A third ministry official said India’s “ultimate goal is to clock 8% GDP (gross domestic product) growth. For that, we need a peaceful periphery. And for that, peace with Pakistan is an imperative. If we don’t make peace with Pakistan, it will impact our economy as no one will want to invest here given the unstable security environment."

All three declined to be named.

Sibal said the change of government in Pakistan after elections in May, bringing Nawaz Sharif to power as Prime Minister, has only complicated matters for India and the 26/11 trial.

Hafiz Saeed and his charity, the Jamaat-ud-Dawa, widely regarded as a front for the LeT, are based in Muridke in Pakistan’s Punjab province, which is administered by Sharif’s younger brother Shahbaz Sharif. In June, Shahbaz Sharif’s government allocated a grant of more than 6.1 crore Pakistani rupees in its budget for fiscal year 2013-14 to the charity, a Press Trust of India report said.

Now out of jail, Saeed moves about freely addressing anti-India rallies.

K.C. Singh, former foreign secretary who headed the India-Pakistan anti-terror mechanism set up in 2006—with the aim of exchanging information to prevent terrorist attacks—says terrorism and terrorist acts have no closure.

Soft state?

“It’s a long and constant battle against terrorism. The Indian government should keep up pressure on the Pakistani government to deliver. But unfortunately, the present establishment has lost the plot and I don’t think it has the kind of support from the public or the political parties to make any gestures to Pakistan—something that Nawaz Sharif also realizes, so why should he place a bet on this government and do anything?" Singh asked, referring to the Congress-led United Progressive Alliance government being weighed down by allegations of corruption and political parties in the country preparing for national elections due next year.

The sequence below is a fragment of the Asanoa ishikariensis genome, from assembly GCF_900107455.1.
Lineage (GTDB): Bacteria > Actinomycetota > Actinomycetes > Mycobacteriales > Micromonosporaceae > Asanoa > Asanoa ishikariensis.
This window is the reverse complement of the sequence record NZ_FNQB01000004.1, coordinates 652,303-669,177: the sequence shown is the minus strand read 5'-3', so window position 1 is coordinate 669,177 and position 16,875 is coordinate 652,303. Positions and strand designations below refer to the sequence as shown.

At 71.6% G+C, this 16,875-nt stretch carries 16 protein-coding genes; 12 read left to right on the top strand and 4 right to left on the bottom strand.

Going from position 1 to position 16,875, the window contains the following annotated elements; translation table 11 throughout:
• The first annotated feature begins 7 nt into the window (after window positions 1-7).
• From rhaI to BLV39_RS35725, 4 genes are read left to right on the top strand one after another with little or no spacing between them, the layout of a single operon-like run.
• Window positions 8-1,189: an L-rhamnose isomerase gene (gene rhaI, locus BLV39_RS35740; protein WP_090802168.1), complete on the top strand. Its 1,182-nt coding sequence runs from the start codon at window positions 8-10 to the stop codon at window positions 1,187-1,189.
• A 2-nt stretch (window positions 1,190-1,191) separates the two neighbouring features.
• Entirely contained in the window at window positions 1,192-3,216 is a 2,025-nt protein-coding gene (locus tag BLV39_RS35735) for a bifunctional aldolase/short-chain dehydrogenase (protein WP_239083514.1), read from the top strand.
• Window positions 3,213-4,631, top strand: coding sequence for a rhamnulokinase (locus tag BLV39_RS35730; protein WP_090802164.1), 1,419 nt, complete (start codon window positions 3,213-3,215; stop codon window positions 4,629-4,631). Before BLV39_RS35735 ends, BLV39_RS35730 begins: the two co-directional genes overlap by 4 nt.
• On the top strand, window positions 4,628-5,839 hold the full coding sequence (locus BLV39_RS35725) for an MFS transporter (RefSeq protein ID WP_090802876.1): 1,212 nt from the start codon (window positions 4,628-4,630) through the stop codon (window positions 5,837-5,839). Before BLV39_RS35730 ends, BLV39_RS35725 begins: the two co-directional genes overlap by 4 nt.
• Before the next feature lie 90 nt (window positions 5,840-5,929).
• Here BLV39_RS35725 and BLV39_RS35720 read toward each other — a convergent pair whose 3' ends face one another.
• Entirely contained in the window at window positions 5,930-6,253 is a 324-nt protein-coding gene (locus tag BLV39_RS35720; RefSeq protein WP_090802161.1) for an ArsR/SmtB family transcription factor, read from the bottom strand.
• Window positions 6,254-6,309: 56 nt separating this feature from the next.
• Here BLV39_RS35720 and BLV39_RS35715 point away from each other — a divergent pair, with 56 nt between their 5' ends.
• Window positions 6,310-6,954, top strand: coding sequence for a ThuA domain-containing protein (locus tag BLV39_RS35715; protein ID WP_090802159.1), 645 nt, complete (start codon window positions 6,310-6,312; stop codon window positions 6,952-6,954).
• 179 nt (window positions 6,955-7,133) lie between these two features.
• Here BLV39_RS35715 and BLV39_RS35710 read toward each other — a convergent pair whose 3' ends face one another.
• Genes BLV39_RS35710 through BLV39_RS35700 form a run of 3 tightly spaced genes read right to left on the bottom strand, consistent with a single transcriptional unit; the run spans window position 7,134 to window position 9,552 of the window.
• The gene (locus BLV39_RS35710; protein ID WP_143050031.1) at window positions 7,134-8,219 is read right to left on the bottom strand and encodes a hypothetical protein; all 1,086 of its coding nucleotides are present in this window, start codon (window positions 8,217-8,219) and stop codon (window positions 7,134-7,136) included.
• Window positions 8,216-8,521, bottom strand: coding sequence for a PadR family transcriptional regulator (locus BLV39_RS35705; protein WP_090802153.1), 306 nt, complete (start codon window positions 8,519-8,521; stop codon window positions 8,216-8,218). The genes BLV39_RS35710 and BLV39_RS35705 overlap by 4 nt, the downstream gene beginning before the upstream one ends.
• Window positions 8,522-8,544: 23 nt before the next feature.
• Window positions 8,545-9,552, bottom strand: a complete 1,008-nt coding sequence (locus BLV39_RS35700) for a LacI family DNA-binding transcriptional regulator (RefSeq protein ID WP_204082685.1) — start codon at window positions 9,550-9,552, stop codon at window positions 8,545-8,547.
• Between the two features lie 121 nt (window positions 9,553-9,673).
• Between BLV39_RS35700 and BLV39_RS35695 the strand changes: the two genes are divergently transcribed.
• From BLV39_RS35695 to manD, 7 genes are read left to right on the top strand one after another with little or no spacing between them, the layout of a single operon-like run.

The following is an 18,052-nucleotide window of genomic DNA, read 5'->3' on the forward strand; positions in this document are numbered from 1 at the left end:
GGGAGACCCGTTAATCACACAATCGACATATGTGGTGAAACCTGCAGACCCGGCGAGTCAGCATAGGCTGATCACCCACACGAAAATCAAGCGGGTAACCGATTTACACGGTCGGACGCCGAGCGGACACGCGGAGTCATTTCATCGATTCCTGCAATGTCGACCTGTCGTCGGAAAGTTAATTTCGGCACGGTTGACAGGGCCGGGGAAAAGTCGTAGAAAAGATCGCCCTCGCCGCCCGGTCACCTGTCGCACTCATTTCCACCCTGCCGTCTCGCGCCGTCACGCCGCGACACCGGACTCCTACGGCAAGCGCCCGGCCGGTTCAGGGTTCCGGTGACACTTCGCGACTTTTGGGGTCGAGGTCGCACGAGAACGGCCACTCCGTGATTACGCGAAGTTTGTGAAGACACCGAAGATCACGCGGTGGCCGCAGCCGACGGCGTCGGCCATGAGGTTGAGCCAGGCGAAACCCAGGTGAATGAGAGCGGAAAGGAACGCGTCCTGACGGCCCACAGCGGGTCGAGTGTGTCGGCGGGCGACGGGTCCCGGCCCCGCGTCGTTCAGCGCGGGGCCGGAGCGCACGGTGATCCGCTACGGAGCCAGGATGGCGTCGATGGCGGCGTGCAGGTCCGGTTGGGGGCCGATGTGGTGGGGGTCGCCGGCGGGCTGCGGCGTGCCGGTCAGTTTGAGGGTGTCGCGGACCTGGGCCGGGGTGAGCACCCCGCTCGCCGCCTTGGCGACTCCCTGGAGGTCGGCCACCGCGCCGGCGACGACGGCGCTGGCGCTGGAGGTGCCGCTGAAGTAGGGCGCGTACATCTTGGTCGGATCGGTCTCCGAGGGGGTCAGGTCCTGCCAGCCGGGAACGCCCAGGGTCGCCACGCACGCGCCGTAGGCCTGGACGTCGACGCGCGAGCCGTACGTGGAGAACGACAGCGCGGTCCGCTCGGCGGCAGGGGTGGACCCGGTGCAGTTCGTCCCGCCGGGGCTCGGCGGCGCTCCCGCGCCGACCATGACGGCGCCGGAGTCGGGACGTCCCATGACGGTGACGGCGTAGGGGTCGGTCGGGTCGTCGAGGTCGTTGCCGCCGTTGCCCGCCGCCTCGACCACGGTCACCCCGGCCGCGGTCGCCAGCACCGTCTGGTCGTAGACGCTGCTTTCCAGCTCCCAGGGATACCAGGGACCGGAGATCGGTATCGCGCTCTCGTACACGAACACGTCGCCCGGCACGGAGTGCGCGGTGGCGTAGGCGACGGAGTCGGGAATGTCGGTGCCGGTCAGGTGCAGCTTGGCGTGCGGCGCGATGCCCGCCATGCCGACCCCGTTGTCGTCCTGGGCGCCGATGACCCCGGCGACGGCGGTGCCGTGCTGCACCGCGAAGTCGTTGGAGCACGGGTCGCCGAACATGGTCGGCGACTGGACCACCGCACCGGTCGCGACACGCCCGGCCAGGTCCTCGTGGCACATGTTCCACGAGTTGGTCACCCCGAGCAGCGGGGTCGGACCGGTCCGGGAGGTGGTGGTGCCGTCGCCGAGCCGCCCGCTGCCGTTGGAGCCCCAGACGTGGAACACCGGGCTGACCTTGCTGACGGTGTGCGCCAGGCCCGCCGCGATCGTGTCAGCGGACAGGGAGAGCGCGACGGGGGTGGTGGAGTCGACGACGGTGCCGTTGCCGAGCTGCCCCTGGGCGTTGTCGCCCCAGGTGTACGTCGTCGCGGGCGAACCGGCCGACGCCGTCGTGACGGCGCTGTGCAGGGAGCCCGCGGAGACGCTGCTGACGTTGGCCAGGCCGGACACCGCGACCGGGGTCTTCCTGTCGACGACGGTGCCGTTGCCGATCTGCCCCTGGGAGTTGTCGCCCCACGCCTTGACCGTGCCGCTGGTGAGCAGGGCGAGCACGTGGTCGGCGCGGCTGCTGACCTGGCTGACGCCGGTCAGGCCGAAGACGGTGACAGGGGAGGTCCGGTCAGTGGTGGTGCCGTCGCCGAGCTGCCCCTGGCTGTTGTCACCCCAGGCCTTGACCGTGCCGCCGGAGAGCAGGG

Former Indian high commissioner to Pakistan G. Parthasarathy says India could use coercive diplomacy—the implied use of force and covert operations—a tactic frequently used by countries such as Russia and Iran, besides the US and Israel. “We haven’t paid Pakistan back in the same coin. So the perception is that India is a soft state," he said.

But the second foreign ministry official quoted above warned that the use of covert operations by India could result in a rapid escalation of conflict that could spin out of control. With both countries being nuclear powers, the consequences could be disastrous.

Coercive diplomacy was used by India in the aftermath of the December 2001 attack on the Indian Parliament in which 15 people were killed. Infuriated by the joint raid by the Jaish-e-Mohammed and the LeT on Parliament, India recalled its high commissioner from Pakistan, reduced its diplomatic staff by half, cut rail and air links and amassed its military on its border.

The crisis was defused after some frenetic high-profile diplomacy by the US and its allies.

According to Vikram Sood, former chief of India’s external intelligence agency, the Research and Analysis Wing, India needs to take the war to the Pakistani camp.

“Even if war is not an option and special operations are not an option, they should not be off the table. As far as Pakistan is concerned, they haven’t ruled out anything so how can we and why should we? These should be on the table, at least as a negotiating tool," he said, noting that India did not even recall its ambassador from Islamabad to register its protest. With religion and the state inextricably linked in Pakistan, “how do you fight one and not the other? If you think war is not an option, then smartening your capacities (to fight and combat terrorism) is the only option," Sood said. “Ultimately, there is no substitute to beefing up your own capabilities and relying on yourself."